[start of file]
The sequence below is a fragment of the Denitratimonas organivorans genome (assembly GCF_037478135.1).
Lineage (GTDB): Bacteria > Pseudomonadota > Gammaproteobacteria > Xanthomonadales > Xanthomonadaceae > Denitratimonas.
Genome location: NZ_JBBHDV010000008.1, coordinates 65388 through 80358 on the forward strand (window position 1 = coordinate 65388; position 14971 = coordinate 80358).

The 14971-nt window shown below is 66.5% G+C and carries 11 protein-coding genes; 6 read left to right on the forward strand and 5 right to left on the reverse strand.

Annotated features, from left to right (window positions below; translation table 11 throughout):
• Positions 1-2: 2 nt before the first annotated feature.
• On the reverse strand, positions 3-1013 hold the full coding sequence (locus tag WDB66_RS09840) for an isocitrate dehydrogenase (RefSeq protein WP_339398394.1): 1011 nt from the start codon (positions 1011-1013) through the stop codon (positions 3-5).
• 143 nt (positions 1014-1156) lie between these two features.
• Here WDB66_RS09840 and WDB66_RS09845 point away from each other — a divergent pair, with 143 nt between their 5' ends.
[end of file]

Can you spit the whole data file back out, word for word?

The sequence below is a fragment of the Denitratimonas organivorans genome (assembly GCF_037478135.1).
Lineage (GTDB): Bacteria > Pseudomonadota > Gammaproteobacteria > Xanthomonadales > Xanthomonadaceae > Denitratimonas.
Genome location: NZ_JBBHDV010000008.1, coordinates 65388 through 80358 on the forward strand (window position 1 = coordinate 65388; position 14971 = coordinate 80358).

The 14971-nt window shown below is 66.5% G+C and carries 11 protein-coding genes; 6 read left to right on the forward strand and 5 right to left on the reverse strand.

Annotated features, from left to right (window positions below; translation table 11 throughout):
• Positions 1-2: 2 nt before the first annotated feature.
• On the reverse strand, positions 3-1013 hold the full coding sequence (locus tag WDB66_RS09840) for an isocitrate dehydrogenase (RefSeq protein WP_339398394.1): 1011 nt from the start codon (positions 1011-1013) through the stop codon (positions 3-5).
• 143 nt (positions 1014-1156) lie between these two features.
• Here WDB66_RS09840 and WDB66_RS09845 point away from each other — a divergent pair, with 143 nt between their 5' ends.